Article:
As we enter this new academic year, I'm going to switch this so-called blog to a 'news' feature for the lab. Here is where we will post all good (and bad) news about lab activities, publications, presentations, etc.
The first bit of good news is that we have 2 (two!) graduate students starting in the lab this semester! Catherine Noseworthy is joining the lab from UPEI in the MA Experimental Psychology program. She will be working on a project examining audiovisual integration in children with and without autism. Annika Beatteay will be continuing to hang about the lab, as she is now enrolled in the PhD Clinical Psychology program (with an NSERC award!). She will continue and expand her work on interactions between mood disorders and audiovisual processing. Looking forward to many years of good work with these two excellent researchers. We also have three Honours students and two independent study students this year - see the "People" page for their information.
Also, some news that slipped through the cracks this Spring - the lab has successfully applied for an NSERC Discovery Grant! I am very excited about this because of the opportunities and the stability it brings, which brings me to the next point: we are recruiting an NSERC-funded grad student (MA and/or PhD) to start in Fall 2021. The ideal candidate would have an interest and/or experience with researching spatial attention within and between sensory modalities. Get in touch with my contact info on the "People" page if you are interested!
Very excited to announce I am starting a new position today as a tenure-track Assistant Professor at the University of New Brunswick Saint John. It feels like a lot of work paying off, with a decent contribution of luck as well, but I am very much looking forward to setting up a lab, carrying on with research and teaching, and having more than one year's worth of job security ahead of me!
We have a new paper out today in the Journal of Experimental Psychology: Human Perception and Performance, examining the effects of crossmodal congruency, perceptual chunking, and training on the capacity of audiovisual integration. This paper comprises the last three experiments from my dissertation, along with some additional work done at Mount Allison last year. As always, it is nice to see the culmination of a lot of hard work in print - a copy of the article can be found here: XHP2017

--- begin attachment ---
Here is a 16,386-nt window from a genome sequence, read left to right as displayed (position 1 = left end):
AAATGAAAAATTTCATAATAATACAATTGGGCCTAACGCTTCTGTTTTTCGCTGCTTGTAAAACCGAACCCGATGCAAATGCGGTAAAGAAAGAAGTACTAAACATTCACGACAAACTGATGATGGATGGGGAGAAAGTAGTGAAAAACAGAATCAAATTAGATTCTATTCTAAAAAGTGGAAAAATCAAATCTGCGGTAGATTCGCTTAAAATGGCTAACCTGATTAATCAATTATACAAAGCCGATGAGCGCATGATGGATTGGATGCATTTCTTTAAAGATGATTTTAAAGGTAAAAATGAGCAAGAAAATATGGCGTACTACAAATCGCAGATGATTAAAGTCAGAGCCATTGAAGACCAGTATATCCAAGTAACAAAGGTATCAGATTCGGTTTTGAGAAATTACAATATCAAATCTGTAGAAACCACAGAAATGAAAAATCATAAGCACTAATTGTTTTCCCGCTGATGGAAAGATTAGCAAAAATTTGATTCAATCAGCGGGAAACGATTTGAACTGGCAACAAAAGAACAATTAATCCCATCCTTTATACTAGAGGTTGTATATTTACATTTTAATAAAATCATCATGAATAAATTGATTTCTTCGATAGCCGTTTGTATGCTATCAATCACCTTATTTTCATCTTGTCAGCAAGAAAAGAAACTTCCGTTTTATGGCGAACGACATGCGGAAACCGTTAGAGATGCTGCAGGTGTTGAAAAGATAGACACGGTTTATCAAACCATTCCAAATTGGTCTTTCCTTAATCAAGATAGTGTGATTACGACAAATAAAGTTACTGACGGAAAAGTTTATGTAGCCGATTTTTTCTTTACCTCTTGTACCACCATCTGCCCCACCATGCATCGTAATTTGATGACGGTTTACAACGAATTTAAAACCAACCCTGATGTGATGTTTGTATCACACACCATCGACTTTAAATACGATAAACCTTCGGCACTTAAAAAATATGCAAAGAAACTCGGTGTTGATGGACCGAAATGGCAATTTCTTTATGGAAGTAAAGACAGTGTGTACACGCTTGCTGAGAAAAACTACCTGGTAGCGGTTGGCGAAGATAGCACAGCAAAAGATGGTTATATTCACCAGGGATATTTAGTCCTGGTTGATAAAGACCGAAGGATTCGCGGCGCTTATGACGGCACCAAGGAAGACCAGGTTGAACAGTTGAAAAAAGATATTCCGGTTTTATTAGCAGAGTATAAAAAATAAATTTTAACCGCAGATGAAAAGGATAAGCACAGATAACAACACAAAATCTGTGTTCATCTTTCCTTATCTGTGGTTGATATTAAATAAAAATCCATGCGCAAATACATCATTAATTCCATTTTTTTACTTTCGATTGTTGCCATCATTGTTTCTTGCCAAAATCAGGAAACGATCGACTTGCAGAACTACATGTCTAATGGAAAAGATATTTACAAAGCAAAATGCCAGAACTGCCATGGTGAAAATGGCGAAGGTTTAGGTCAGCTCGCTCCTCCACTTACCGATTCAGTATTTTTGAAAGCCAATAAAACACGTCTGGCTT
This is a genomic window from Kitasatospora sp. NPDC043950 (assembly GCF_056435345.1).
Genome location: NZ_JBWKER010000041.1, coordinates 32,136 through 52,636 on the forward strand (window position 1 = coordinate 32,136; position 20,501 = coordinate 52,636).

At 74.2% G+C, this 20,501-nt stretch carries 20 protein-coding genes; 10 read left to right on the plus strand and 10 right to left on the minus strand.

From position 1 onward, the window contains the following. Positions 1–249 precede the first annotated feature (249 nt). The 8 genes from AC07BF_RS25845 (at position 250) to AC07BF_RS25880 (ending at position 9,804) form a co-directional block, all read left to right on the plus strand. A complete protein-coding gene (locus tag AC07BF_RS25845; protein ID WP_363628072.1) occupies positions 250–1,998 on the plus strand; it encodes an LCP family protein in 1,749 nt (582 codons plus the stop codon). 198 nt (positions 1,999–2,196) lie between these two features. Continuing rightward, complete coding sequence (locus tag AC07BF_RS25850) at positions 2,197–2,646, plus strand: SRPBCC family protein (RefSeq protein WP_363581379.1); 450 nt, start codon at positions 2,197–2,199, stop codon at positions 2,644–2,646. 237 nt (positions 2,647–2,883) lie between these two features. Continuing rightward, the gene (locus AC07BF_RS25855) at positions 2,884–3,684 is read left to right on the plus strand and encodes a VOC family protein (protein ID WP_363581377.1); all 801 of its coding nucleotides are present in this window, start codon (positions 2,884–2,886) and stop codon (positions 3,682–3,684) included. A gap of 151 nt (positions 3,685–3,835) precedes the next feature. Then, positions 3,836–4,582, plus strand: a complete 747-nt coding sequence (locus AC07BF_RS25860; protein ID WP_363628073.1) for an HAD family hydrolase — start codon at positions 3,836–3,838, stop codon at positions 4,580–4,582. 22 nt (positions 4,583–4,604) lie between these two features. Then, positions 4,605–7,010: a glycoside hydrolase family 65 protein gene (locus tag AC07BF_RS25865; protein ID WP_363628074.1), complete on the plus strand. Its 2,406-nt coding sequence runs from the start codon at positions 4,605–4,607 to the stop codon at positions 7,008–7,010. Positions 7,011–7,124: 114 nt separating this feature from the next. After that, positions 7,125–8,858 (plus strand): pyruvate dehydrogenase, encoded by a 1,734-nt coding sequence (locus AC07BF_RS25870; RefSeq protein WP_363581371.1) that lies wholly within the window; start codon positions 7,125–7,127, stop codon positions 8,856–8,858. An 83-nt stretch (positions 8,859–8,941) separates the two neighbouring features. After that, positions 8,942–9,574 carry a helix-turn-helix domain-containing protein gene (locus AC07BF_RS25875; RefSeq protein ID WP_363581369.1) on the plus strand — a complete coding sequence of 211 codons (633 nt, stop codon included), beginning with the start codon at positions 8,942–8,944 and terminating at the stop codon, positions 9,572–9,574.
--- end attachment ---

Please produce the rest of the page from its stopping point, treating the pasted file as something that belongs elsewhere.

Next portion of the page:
It was a pleasure to share my research into the psychology of music through two research talks this past month. First, I presented a talk at the University of Prince Edward Island in March, and earlier this month I gave the same talk at the University of New Brunswick in Fredericton. Very happy to continue making the rounds through the Maritimes, sharing and chatting about research and meeting colleagues at various institutions!
Today I had another opportunity to share my research into the effects of expertise on musical and other cognitive abilities, this time with a colloquium talk in the Department of Psychology at St. Francis Xavier University in Antigonish, NS. I continue to be very happy that there is so much interest in hearing about this line of research, and with every talk I give on it I am gather more input on my work and developing ideas for further manipulations.
Many thanks to Dr. Kara Thompson for her organizational assistance, and to everybody from the department for their very warm welcome!
I had a great time today giving a talk in the Sackville Town Hall Chambers for the Tantramar Seniors' College's "Inside the Ivory Tower" lecture series. It was very nice to have such an engaged and interest audience for my talk on the Psychology of Music, and to discuss things in more detail afterwards. Thank you to Heather Patterson for the invitation and assistance in setting up the talk.
Excited to give a talk at Dalhousie today on my research into the psychology of music. I'm very happy that my "side projects" are becoming as exciting as my previous dissertation work, and am looking forward to sharing them with the Department of Psychology and Neuroscience this afternoon. Three projects in the talk - one published, one being written up, and one still mid-data-collection - now I need to find a new project to keep the pipeline moving!
Thank you to Ian Weaver, Natalie Rosen, and the rest of the department here for the invitation and for the warm welcome to your campus.
A new paper out today in PLOS ONE, examining the flexibility of the capacity of audiovisual integration and how it is affected by alterations of proactive interference and temporal predictability. This is the first four (out of seven) experiments from my dissertation, and I am very happy to see it in print. Many thanks to my former supervisor / now collaborator Dr. Ben Dyson, now at University of Sussex, for all his hard work in making this all happen!
The paper is posted on my Publications page here.
We have a new paper out in Neurocase today, as a result of a collaboration between researchers at Ryerson University and at BRAMS/Universite de Montreal. Over 15 months, we worked with a sufferer of congenital amusia in his efforts to improve his singing abilities. While the results were mixed, with no permanent improvement in singing ability, we did find improvements in rhythmic and metric abilities, as well as temporary singing improvements. We also find evidence supporting the role of the arcuate fasciculus in musical perception and production abilities.
The paper is available on the Publications page, or here.
I am very pleased to have been invited to give a talk at Acadia University this afternoon. I am looking forward to sharing my research on the dynamic capacity of audiovisual integration, as well as meeting members of the department of a fellow Maple League of Universities school. Thank you to everyone at Acadia for a warm welcome to Wolfville, NS!
Jonathan Wilbiks, writing on research developments, teaching achievements, and anything of interest!